Hey I’m back again! It was just a couple days ago that I posted my last review. No, please don’t expect this kind of turnaround from me after today. I’m just knocking this out so I can maybe try to attempt to perhaps see if I can talk myself into possibly writing another review this weekend. Fingers crossed.
As I noted in my last post I’m wanting to focus on getting reviews up for the most recent Self Published Fantasy Blog Off (#spfbo7) finalists. I was lucky enough to be part of one of the SPFBO7 judging teams for the contest over at Beth Tabler’s BEFORE WE GO BLOG. As a team we split the finalists amongst the group with each of us getting one or two to review on our own, with our individual score counting as the score for the team. I managed to read all the finalists so I’d like to review each of them even if I didn’t do so for the contest. I thought this would be a neat way to see how my thoughts differed from the others and because each book deserves as much exposure as it can get because let’s face it, they were all good.
Today I’m posting another one of the books I reviewed for the team, The Iron Crown by L. L. Macrae. I’m following up with it because it’s already been written and I’m being lazy. The original review post from the contest on Before We Go Blog can be found here.
What It’s About…
Fenn’s first and only memory is finding himself in the middle of a forest, face to face with a dragon spirit mocking him, all knowledge gone apart from his own name.
Lost and confused, his only hope for answers is Calidra—a woman living on the edge of the world with her partner. Forced to return home when her father dies, Calidra has put off facing her estranged mother for seven years, and she begrudgingly helps Fenn, forging papers for him so he can avoid the Queen’s Inquisitors.
But her mother is the least of her worries when they discover an ancient enemy is rising again. It should be impossible with the Iron Crown in power—and Fenn is terrified he might unwittingly be playing a part in the war’s resurgence.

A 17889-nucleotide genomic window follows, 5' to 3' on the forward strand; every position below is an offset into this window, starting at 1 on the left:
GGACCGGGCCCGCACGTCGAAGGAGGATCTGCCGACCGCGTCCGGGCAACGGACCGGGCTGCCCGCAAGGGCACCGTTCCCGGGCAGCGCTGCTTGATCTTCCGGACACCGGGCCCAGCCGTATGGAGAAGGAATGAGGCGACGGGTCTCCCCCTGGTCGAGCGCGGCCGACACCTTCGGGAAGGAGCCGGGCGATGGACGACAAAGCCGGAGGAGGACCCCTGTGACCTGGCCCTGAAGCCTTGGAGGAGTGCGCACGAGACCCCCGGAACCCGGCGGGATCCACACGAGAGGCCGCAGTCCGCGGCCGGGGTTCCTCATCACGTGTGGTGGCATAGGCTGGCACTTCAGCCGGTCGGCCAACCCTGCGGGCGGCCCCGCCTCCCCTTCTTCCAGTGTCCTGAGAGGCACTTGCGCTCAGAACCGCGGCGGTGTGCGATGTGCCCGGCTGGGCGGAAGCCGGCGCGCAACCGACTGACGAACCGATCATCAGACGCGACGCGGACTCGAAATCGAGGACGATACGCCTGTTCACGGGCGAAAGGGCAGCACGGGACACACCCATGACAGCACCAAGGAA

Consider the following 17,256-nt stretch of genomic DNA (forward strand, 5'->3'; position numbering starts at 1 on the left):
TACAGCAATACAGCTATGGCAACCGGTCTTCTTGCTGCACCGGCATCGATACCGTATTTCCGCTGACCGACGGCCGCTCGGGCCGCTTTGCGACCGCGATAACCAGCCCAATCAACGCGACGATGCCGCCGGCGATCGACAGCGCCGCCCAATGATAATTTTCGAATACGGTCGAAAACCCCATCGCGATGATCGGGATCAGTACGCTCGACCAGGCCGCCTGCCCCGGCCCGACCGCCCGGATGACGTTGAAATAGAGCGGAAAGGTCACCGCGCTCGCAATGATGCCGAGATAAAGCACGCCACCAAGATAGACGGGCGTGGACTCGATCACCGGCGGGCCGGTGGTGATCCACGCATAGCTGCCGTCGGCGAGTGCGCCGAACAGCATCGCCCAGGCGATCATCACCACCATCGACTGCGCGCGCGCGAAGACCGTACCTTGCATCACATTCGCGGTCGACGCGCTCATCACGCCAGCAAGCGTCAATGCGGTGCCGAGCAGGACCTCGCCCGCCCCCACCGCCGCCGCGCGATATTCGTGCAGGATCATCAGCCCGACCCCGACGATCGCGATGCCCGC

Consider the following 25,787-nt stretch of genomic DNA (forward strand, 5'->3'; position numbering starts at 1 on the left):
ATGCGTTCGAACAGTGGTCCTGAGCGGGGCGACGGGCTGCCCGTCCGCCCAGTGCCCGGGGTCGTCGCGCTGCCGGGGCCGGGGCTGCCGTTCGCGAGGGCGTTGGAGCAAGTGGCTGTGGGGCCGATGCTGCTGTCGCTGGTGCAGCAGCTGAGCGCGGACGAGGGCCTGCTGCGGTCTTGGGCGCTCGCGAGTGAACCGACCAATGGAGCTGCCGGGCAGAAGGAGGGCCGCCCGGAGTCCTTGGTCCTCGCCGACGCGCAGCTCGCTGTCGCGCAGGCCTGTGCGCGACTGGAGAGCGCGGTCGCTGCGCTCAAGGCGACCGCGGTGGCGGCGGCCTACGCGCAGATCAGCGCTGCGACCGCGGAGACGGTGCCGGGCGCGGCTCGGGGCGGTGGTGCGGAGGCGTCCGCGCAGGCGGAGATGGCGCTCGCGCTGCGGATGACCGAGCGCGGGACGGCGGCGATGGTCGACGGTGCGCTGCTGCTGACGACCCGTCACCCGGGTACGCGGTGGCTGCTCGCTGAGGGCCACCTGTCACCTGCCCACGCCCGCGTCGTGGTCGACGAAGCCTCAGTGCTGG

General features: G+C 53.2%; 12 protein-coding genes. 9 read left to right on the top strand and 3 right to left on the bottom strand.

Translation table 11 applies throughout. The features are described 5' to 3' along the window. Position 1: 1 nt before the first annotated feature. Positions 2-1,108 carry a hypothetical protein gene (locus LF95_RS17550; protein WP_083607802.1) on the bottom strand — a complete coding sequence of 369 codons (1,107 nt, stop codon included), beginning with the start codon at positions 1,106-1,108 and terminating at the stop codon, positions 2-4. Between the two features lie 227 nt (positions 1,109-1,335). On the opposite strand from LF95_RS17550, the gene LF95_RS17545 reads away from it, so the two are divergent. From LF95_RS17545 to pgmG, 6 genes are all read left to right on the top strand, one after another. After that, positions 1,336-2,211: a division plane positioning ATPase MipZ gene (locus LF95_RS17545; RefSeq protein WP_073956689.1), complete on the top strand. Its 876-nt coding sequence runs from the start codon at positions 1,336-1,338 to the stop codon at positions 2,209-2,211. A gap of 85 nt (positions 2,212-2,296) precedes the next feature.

Surrounded by vengeful spirits and powerful magic, Fenn’s desperate attempt to find his way home might well alter the fate of Tassar, and every power in it.Goodreads Blurb
Fans of Epic Fantasy and The Hero’s Quest will enjoy this offering from L. L. Macrae. Having personally grown tired of long epic fantasy reads over the years it was refreshing to crack open The Iron Crown and discover that my enjoyment for the subgenre had returned.
If you have a physical copy of The Iron Crown on hand the first thing you’ll notice other than the cover art is it’s a chonker. Coming in at a hefty 563 pages The Iron Crown provides plenty of hours of reading enjoyment. But the surprise for me is it didn’t read like I expected a tome of this size to read. I don’t remember a single time I ever sat bank and thought things were getting too slow or bogged down. The prose and the dialogue is pretty straightforward and at no time did I feel pulled out of the story due to a writing choice.
The book opens with a scene I loved, and it’s a scene that breaks one of those stupid “writing rules” you’ve probably come across…namely that you’re not supposed to start a book with a character waking up. Fenn, one of the main POV characters, comes to in a bog in the middle of a forest after having been asleep or unconscious. He has no idea where he is or how he got there and soon discovers he’s upset a local dragon spirit. Macrae gets away with breaking this writing rule because hey it’s exciting and it’s a great way to just drop the reader into the story. Fenn’s character who we discover is suffering from some form of amnesia becomes a great device by which the world is explained to the reader without the usual irritating method of info dumping. The reader picks up on the worldbuilding right along with Fenn so it feels a little more natural. As someone who hates info dumps I appreciated this writing choice.
So what about the rest of the book? There was a lot I really enjoyed and not much that I didn’t. I’ll start with the negative (or slightly negative) and work my up to the good stuff.